One thing that is awkward is the front nipples are larger than the rear ones with the front nipples being a perfect fit for spare clear windscreen washer hose I had, but the smaller nipples on the rear cylinders being much smaller and does not give a nice tight seal, maybe best to find some nice fitting hose and re bleed from the back again.

Tim Lynam

If they are working well enough, then go for a drive, preferably on uneven bumpy side roads. Then leave it to stand until the following day before then a re-bleed. The vibration and movement from using the car will shake the air bubbles and help them coalesce after which the second session bleeding will clear them properly out of the system.
Guy W

I've had the same problem with mine in the past. On both occasions it turned out to be the Union of the rigid pipe to th flexi. Worth checking as the symtoms were exactly the same.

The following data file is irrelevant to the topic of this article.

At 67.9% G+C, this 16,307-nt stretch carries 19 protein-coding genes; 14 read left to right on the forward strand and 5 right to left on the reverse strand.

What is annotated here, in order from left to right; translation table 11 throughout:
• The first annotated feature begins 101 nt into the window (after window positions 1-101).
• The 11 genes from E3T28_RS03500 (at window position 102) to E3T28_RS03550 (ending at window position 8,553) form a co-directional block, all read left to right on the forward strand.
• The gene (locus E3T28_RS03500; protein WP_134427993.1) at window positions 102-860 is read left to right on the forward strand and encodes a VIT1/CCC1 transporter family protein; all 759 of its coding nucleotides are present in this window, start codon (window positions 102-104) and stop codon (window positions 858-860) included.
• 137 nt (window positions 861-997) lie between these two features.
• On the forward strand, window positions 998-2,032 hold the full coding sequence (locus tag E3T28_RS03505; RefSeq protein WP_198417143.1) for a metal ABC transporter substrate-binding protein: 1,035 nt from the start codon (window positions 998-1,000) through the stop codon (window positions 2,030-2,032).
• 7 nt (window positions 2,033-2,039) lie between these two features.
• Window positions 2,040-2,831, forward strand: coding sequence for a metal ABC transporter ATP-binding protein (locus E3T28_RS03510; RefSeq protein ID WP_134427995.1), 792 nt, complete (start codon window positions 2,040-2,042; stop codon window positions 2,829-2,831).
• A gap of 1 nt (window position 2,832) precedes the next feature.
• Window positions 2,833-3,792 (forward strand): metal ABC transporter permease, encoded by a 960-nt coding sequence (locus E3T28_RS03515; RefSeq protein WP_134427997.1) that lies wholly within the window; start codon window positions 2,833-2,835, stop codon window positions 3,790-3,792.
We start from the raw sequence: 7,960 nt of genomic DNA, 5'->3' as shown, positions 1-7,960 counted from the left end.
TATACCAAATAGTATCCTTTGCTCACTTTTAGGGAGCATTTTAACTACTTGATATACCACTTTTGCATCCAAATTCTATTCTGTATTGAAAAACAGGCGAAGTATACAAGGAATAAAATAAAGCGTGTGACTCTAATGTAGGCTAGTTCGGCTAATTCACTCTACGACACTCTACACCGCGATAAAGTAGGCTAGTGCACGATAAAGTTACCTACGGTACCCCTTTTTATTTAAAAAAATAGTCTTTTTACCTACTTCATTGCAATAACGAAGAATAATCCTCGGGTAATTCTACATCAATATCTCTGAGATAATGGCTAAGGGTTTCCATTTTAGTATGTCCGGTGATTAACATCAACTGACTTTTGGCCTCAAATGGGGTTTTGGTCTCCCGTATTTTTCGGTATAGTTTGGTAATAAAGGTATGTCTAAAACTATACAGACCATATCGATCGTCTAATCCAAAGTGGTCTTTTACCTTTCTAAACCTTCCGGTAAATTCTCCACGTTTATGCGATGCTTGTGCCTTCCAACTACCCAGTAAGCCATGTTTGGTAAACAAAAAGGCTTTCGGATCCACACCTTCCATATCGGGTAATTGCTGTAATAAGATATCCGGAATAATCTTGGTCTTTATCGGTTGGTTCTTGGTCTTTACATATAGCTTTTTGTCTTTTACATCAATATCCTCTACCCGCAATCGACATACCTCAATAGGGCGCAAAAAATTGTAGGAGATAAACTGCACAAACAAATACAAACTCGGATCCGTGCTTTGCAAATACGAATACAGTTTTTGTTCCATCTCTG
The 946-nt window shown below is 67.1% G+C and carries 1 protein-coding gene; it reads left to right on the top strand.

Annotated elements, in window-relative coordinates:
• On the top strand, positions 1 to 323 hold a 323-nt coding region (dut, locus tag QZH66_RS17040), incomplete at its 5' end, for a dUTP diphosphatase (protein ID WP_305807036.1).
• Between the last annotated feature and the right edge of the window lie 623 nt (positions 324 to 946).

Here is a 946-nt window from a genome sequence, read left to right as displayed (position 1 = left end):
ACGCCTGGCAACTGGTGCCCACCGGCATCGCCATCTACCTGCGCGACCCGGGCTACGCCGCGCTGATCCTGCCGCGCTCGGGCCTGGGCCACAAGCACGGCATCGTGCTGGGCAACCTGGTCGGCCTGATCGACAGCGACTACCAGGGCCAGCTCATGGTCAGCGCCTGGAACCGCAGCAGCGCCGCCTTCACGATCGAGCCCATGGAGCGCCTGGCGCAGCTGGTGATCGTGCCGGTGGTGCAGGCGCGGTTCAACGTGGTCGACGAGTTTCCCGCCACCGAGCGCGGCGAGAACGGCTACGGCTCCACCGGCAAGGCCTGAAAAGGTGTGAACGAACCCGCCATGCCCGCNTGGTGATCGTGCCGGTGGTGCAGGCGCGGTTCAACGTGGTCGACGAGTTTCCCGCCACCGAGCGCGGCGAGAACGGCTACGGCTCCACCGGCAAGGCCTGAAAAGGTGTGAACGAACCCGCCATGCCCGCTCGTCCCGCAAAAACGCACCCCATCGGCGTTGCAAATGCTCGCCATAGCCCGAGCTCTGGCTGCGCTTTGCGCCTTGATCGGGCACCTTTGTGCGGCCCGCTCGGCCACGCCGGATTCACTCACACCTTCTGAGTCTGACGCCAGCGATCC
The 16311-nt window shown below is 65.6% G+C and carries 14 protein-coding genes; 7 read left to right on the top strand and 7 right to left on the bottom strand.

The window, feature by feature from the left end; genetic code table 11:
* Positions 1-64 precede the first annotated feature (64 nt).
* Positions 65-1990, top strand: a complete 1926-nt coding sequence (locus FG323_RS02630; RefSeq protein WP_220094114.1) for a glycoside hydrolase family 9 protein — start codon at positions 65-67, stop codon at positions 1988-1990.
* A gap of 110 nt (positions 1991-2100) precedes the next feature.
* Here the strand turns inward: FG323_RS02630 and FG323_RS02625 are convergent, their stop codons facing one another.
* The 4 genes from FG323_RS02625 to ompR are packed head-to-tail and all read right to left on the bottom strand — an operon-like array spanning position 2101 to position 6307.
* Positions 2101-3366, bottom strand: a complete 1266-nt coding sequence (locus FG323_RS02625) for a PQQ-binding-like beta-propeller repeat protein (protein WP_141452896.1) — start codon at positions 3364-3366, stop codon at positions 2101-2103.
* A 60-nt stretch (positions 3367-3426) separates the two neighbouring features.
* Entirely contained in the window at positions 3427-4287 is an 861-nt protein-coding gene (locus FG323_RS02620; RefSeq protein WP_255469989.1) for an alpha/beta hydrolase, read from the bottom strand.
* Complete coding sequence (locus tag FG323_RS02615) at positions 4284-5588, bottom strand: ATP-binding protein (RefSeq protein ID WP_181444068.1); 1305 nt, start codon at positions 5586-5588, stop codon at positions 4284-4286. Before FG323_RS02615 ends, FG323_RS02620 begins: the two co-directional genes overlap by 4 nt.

Pete Ottewell

Thanks Guy, no problem finding bumpy roads around Mansfield after all the recent snow leaving plenty of pot holes, so been for a run after finding the air problem not as bad as first feared yesterday, but still not right.

Will try re bleeding tomorrow after hopefully dislodging the remaining last few air bubbles.
Tim Lynam

Thanks Pete for the tip, I did initially have to battle with both connections between the rigid and flexible hoses, how did you resolve?
Tim Lynam

I found some bits of the old flexi linings were in the nearside front cylinder causing mine to be spongy. I think the debris was restricting the flow in and out of the cylinder somehow. Fished it all out with some bent wire (cylinder off car).

Mine had been off the road for nearly 10 years at this point but just shows how something quite small and easily overlooked can affect the brakes.

btw I use easibleed as the attractive assistant is usually at work when I am fixing the car. Found it made life much simpler.